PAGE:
How do people deal with depression and anxiety?

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    My credentials for answering are: at the age of five, kindergarten teacher called my Mom and told that she (the teacher) was worried about me because I colored only in blacks, grays and dark browns. Plus I seemed depressed. By the age of sixteen, my symptoms were so bad that my mother asked me if I needed professional help. I had read about lobotomy and line current electroshock, I turned her down. She respected me and the topic never came up again. In retrospect, it was the worst decision of my life. I was diagnosed in my mid-Twenties with bipolar 1, GAD, and Social Anxiety Disorder. These were life -threatening.

    Your first stop is your family doctor. Explain to him/her that you are experiencing severe anxiety and depression. He/she will either treat you with antidepressants or refer you to a psychiatrist, referral is probable if you have a long standing case.

    Do not expect a miracle. It takes weeks and even months for antidepressants to take effect. Also, the first medication may not be the optimal drug or very effective, it takes some trial and error to find what works best for you.

    The reason why your prescriber can’t just choose the right drug the first time lies in the chemistry of your brain. There are three main chemicals that carry messages between neurons in your brain; norepinephrine, serotonin and dopamine. If that isn’t complicated enough, each has subvarieties. It takes time to find the best fit for your particular chemistry.

    In addition to medication, therapy can be enormously helpful. Research has shown that counseling and medication together are more effective than either alone. It does depend on finding a counselor who you can relate to. My sister, who has rheumatoid arthritis and is physically handicapped, noticed that I was returning from sessions more depressed than when I left, fired six therapists before I found one who taught Math and Physics at the local community college and shared my somewhat skewed sense of humor. I respected his ability to function both in the physical sciences and in the social sciences. I thought that I was the only one with that mix. I made a conscious decision to trust him. It worked out well.

    Even with therapy and medication you’ll have a lot of work to do. A very wise and experienced counselor explained it to me like this: your brain develops neural pathways that make thinking in a certain way easier, these are actual physical structures in the brain. When you’ve been thinking with a depressed set of neurotransmitters, these pathways make depressed thinking natural.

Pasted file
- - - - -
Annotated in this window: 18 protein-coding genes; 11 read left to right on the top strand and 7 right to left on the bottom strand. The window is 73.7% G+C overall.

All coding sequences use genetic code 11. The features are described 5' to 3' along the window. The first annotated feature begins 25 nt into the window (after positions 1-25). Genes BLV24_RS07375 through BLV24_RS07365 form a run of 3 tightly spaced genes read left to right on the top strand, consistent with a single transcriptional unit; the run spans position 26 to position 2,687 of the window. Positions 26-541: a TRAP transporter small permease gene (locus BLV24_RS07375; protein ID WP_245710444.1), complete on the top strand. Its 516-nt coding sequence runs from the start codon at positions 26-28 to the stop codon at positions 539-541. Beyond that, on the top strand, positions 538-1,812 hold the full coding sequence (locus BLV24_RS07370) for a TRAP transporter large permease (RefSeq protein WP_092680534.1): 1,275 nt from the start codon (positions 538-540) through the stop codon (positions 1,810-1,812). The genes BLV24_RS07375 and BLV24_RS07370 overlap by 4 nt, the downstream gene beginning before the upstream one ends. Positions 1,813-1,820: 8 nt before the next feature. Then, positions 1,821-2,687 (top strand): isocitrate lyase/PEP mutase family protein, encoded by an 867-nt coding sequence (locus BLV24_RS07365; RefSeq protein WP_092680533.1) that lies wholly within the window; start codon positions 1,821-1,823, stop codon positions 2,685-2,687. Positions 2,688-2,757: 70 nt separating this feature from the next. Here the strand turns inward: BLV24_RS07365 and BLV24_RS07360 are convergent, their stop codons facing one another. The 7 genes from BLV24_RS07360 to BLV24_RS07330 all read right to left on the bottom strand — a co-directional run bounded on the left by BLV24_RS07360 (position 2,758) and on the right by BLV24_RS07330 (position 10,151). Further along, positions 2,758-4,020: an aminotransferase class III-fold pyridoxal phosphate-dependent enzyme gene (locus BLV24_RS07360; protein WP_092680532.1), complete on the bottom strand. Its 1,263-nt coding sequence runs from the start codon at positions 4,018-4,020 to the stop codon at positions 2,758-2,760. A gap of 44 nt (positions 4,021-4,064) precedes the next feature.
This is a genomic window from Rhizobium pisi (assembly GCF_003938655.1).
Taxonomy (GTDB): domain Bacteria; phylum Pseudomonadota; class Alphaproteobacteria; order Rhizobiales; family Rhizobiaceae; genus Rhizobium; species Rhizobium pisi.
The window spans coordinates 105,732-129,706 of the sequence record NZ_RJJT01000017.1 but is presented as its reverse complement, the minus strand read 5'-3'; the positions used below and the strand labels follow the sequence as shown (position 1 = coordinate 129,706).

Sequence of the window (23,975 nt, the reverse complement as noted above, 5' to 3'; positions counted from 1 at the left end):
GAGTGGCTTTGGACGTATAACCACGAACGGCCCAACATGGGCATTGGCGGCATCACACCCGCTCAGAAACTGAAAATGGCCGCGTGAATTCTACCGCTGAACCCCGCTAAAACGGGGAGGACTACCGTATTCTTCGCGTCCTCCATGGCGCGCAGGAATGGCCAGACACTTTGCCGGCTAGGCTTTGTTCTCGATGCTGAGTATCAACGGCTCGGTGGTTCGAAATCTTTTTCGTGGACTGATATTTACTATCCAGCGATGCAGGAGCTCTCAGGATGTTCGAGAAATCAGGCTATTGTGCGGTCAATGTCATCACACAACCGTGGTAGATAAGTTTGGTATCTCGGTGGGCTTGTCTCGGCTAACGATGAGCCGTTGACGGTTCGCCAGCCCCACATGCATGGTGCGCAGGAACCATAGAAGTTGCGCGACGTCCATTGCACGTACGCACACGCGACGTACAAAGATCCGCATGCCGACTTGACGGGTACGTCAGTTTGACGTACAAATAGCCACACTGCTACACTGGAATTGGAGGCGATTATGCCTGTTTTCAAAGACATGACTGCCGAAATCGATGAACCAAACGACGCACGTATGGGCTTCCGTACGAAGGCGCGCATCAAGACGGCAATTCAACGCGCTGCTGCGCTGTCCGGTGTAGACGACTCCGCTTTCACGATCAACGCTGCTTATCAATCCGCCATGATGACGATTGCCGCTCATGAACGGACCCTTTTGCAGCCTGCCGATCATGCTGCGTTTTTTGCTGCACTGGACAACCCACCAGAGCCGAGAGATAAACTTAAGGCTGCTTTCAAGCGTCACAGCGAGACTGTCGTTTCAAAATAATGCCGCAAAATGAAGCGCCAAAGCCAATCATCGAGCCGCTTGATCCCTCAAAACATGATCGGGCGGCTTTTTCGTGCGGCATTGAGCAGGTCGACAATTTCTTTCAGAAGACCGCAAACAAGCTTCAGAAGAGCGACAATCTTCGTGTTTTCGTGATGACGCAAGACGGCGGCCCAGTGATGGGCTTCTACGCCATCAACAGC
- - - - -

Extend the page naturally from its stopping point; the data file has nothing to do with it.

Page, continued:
The best way to fight this is when you find yourself thinking a depressed thought, immediately and consciously think an affirmation countering the message you just had. In this way, you can actually rewire your brain’s physical structure. She compared it to wagon tracks. It’s really easy to follow a set of ruts that have been worn deeply. If you break new trail , at first it’s hard to travel new territory, but as you wear new ruts it becomes easier and easier to follow the new path. Technically, your brain develops new neural networks.

    That’s the path I’ve traveled. I’m 58 now, have been stabilized for quite a while and am leading a satisfying, productive life.

    I hope you find your path clear.


    I’ve had depression/anxiety for most of my life. However, it wasn’t bad until about a year and a half ago. I was able to survive high school and college because they were structured environments. They were stressful, but the structure gave me comfort, and I could romanticize or ignore the future because there was an end date to both.

    I became really sick this past year, and I spiraled. Doctors didn’t know what was wrong with my body, and I was desperately searching forums to figure out a solution. My health has improved some in recent months, but I lost a lot of ambition because of my health issues.

    I am not 100% both in physical health and mental health, but I am doing better. I’ve been seeing a therapist ever since I started having health problems. At first it was more of a talk therapy, but more recently I’ve been more introspective. I was identifying too strongly with my emotional self, in an attempt to reject the world. In addition, my emotional self – my desires – felt closest to who I am (my rational self felt like it was just a condition of the external world). For the longest time I had been someone who just sort of followed orders. Orders of the world, family, or friends. I met people’s expectations as best I could and without regard to my emotional needs. In an attempt to separate myself from that person, I rejected my rational/observer self and identified strongly with my emotional self. Once I realized this, I realized that I had the power to choose who I wanted to be. Now with every decision that I’m unsure of I say to myself “does this contribute to the person I want to be?” In addition, instead of relying on my emotional self to make decisions, I make decisions based off of the mantra in the previous sentence, and check in with my emotional self. I give it time to relax, and engage in whichever choice I’ve rationally made, instead of side-stepping it. This turning point came when my therapist asked “If you could choose an adult to be in your life as a child, what type of person would that adult be? Become that person.”

    I cope with emotional issues by pursuing the person I genuinely want to be – regardless of what others expect me to be – and remind myself when anxious about a decision. This operation occurs in the prefrontal cortex, as opposed to the emotional self. Pursuing this actually relaxes my emotional self because I feel in control.